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HELP!!! prepositional phrases

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Joined: 19 Nov 2005
Posts: 5

PostPosted: Sat Nov 19, 2005 2:48 am    Post subject: HELP!!! prepositional phrases Reply with quote

in this sentence:
I voted the man with the red snickers.
what is the sentence structure?
can "with the red snickers" be an object complement?

in this sentence:
In the middle of the field was the agreed spot.
what is the subject?
can a prepositional phrase be a subject?
note: only nouns and pronouns can fill in the SUBJECT
prepositional phrases function either as ADJECTIVE or ADVERB

in this sentence:
Who bring the cake?
is it correct if you know more than two persons bring cake everyday?

HELP!!! thank you...
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Joined: 26 Oct 2004
Posts: 3028
Location: UK > China > Japan > UK again

PostPosted: Sun Nov 20, 2005 1:00 am    Post subject: Reply with quote

Hi Kari, you'd probably get more of a response if you posted on the AL forum (that's where grammar seems to be discussed the most). It would also be good if you posted the one set of question only the once - that way, people viewing differing forums will not be saying possibly (i.e. probably) the same things over and over in response to the same questions.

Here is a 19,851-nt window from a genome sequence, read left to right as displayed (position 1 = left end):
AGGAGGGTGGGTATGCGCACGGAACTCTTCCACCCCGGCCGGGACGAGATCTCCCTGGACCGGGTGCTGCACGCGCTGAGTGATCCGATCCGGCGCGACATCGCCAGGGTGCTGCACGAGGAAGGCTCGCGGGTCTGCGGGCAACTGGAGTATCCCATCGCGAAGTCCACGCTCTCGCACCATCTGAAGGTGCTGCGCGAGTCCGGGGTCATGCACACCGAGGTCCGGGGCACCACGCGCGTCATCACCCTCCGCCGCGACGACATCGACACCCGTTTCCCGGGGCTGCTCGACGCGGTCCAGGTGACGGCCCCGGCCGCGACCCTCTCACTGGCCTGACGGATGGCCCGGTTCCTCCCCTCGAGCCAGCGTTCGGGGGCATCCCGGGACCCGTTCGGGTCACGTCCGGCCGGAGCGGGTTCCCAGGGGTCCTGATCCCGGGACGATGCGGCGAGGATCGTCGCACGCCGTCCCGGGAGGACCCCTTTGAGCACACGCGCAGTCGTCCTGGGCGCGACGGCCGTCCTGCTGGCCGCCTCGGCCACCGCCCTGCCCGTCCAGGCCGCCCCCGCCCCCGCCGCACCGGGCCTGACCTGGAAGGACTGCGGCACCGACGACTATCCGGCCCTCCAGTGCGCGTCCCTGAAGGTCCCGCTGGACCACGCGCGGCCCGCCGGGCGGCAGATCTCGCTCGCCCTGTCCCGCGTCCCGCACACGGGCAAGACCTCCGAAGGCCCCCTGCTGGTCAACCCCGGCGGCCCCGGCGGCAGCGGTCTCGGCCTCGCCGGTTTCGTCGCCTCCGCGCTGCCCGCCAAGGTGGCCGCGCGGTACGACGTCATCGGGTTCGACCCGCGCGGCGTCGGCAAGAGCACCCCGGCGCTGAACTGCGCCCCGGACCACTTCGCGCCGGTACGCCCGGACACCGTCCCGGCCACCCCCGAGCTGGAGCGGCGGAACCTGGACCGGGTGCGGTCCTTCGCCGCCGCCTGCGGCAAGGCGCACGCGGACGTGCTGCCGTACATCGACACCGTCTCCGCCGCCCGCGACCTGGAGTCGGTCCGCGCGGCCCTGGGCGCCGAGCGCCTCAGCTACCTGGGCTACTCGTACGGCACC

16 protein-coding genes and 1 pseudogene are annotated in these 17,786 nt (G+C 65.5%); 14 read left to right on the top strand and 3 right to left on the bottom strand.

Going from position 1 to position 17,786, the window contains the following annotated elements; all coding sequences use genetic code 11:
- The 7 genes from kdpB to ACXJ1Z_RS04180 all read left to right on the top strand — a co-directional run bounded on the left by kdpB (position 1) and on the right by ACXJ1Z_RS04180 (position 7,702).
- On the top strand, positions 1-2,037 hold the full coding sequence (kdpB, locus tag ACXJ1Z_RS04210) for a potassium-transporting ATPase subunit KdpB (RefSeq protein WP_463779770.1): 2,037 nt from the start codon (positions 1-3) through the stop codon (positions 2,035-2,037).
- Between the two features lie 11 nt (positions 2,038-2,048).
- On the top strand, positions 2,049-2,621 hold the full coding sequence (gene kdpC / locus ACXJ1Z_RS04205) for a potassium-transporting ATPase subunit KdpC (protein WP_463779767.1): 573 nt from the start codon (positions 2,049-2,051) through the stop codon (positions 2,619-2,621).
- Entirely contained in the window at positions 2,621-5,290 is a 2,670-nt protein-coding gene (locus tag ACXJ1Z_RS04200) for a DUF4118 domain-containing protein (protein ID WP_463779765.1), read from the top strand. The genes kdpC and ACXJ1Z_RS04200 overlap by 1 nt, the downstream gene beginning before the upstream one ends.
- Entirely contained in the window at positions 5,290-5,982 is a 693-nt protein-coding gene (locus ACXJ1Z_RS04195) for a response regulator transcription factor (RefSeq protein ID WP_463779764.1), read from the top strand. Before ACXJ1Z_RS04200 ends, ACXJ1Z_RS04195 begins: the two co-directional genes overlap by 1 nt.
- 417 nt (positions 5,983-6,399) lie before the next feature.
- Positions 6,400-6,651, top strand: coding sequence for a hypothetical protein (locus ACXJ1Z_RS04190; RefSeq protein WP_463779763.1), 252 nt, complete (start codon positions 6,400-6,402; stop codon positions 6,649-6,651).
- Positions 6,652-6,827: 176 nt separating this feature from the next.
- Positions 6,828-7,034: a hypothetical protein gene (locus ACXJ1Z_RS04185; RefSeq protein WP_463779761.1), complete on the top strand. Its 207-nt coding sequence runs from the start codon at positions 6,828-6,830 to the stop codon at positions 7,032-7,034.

Anyway, 'the man with the red sneakers' is a NP, and 'with the red sneakers' a PP modifying/describing which man ('the man'), so I guess the PP is a kind of complement. I'm not sure that you need to use 'DO' here, just O (or, indeed, NP) would seem fine...

A PP can be the grammatical subject, although such a word order is marked (compare: 'The agreed spot was in the middle of the field') and alters the focus, the information structuring of the sentence.

'Who bring the cake?' is incorrect, even if you know more than two people bring a cake each day; that is, 'Who bringS...' is the required form of the verb after 'Who', and it ('brings') can prospect the answer 'Bill and Ted' just as much as 'Just Bill' ('Just Bill' is obviously in a context where only one person is assumed to bring the cake). So, 'Who' is a "3rd person" kind of subject grammatically, but does not always imply only a single person in the answer. A clearer way to phrase things (for you!) might be: 'Which (two) people bring the cake/Who are the (two) people who bring a cake' (but note that especially the second alternative there is not very convincing/somewhat unnatural).

Take a look at the parser mentioned in the following thread (follow the links):
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